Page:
The esthetic has a 60-foot flying speed, 50 percent faster than the median 40-foot flying speed of the spelljamming ships listed in the Astral Adventurer’s Guide, so it should have no trouble overtaking most of them, the zippy damselfly and shrike being the only exceptions. It’s a melee brute with extraordinary Strength and Constitution (and not much else) and blindsight extending 300 feet. It also has tentacles, which can grapple creatures but unfortunately, as written, can’t grapple other ships. It can, however, yank creatures off the decks of other ships.

    Additionally, it has a recharging bonus action, Jammerscream, that can disable another ship for days if the pilot fails a Charisma saving throw; even if the pilot succeeds, the ship is still dead in space for more than enough time to play out a combat encounter. It recharges only on a 6, so the esthetic should count on getting to use it only once per encounter, although a surprise recharge is within the realm of possibility. An esthetic can even nab a damselfly or shrike if it can somehow entice that ship into its 300-foot range by sucker-punching it with Jammerscream. In fact, the flavor text in Boo’s Astral Menagerie explicitly lays this modus operandi out.

  • Eye Monger Tactics


    The eye monger is yet another head-scratcher in what’s turning into a whole series of head-scratchers in Boo’s Astral Menagerie. A large, durable brute with extraordinary Strength and Constitution (and exceptionally poor Dexterity, Intelligence and Charisma), it’s saddled with a plodding flying speed of only 20 feet. How is it supposed to catch targets in order to bite them?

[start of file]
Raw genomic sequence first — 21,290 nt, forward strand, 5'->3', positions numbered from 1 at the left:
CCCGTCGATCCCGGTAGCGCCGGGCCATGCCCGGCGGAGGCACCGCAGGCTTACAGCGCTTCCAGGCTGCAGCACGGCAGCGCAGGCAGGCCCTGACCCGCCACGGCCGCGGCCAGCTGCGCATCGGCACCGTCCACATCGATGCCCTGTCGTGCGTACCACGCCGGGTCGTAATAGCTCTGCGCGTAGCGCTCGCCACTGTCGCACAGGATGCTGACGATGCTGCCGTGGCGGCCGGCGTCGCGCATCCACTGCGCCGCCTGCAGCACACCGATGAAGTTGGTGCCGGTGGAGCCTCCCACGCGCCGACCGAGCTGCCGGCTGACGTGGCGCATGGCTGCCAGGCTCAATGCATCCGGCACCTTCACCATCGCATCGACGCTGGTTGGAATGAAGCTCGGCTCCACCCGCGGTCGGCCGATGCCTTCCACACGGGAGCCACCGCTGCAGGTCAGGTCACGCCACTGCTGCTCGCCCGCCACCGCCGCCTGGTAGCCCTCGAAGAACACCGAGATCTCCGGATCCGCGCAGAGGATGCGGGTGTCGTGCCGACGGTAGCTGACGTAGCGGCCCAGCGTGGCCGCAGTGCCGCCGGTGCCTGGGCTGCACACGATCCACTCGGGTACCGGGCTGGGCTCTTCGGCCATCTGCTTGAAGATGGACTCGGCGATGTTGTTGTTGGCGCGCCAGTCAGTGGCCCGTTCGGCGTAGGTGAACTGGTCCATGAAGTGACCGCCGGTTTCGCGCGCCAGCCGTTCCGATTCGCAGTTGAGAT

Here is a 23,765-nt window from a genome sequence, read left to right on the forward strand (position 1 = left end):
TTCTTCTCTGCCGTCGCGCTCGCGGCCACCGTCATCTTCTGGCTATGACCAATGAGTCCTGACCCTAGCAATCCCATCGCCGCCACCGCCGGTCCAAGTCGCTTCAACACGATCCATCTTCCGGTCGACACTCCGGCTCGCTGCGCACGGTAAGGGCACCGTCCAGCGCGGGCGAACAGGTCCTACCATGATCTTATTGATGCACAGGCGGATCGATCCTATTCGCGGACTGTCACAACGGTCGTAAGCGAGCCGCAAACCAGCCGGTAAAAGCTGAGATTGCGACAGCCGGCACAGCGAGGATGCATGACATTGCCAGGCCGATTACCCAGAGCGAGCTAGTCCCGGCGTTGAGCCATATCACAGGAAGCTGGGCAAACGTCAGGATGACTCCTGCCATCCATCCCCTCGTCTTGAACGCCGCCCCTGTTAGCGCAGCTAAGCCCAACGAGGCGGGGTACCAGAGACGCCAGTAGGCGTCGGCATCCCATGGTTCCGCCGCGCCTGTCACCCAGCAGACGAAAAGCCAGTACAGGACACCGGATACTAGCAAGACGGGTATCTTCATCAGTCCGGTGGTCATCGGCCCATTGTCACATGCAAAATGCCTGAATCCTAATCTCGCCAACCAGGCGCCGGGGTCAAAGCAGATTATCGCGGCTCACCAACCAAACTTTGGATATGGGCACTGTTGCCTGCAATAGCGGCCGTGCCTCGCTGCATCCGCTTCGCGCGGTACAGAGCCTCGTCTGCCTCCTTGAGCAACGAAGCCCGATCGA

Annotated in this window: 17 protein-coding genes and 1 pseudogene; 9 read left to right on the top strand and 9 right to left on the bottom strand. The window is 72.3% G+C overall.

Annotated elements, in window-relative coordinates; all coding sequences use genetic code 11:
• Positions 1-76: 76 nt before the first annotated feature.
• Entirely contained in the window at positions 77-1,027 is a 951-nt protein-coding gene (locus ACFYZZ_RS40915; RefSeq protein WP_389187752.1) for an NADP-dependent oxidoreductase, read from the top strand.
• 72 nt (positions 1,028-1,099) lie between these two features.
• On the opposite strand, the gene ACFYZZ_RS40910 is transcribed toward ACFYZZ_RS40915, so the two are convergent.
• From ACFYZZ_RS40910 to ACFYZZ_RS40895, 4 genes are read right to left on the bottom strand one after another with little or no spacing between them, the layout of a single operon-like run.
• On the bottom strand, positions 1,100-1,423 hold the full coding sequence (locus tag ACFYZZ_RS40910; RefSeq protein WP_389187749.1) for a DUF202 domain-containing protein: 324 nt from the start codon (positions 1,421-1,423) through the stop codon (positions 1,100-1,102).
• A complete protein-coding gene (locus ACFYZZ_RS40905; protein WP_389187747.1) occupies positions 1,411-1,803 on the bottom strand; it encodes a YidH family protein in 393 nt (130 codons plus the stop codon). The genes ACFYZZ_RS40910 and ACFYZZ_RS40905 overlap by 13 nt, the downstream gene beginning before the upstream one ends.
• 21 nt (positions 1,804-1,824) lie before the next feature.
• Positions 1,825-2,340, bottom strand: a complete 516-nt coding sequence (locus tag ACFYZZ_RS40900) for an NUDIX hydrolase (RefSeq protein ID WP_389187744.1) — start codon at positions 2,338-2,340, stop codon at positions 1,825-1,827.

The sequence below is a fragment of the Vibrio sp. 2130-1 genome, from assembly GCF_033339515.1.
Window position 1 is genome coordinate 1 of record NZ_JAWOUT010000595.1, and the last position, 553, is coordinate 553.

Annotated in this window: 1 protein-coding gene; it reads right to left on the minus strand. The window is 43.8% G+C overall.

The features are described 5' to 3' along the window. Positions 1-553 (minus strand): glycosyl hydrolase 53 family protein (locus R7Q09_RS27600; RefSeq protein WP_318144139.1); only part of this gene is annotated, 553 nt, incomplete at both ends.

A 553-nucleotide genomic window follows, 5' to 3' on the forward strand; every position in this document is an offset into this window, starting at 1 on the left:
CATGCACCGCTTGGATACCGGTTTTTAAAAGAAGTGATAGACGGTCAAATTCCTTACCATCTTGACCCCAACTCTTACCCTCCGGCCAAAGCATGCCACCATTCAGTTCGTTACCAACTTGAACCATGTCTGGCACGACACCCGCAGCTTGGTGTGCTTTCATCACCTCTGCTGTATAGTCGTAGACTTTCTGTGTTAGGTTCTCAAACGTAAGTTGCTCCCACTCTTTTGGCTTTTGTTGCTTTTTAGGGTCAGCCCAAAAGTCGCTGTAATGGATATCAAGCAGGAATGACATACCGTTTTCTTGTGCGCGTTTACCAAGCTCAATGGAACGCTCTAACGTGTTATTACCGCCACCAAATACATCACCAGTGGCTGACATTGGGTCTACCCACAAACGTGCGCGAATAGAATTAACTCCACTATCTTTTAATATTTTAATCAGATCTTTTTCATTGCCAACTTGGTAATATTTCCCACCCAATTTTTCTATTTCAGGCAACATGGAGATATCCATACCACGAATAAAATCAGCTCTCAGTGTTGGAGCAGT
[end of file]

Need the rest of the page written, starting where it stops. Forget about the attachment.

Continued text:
The intention is clearly to catch them by surprise. Eye mongers have the False Appearance trait—the Monsters of the Multiverse version, which gives them advantage on first-round initiative rolls and can be penetrated in advance by a successful Intelligence (Investigation) check, not the Monster Manual version, which effectively grants an automatic surprise round. Their appearance is that of a 12-foot asteroid. Dear reader, that is what we would normally call a “rock”—or, more charitably, a “boulder”—not an asteroid, whose diameter is typically measured in miles or kilometers. The largest asteroids, and by extension the ones of greatest interest, are several hundred miles or kilometers across. There’s nothing to tempt space travelers to venture near a 12-foot rockball.

    Moreover, it is, in fact, shaped like a ball, which is atypical of most asteroids. It takes a lot of mass for rock to be pulled into a sphere under the force of its own gravity, and only the largest possess that much. So not only is the eye monger not disguised as something that would lure anyone near it, if you take a few seconds to think about it, it’s not even a convincing disguise.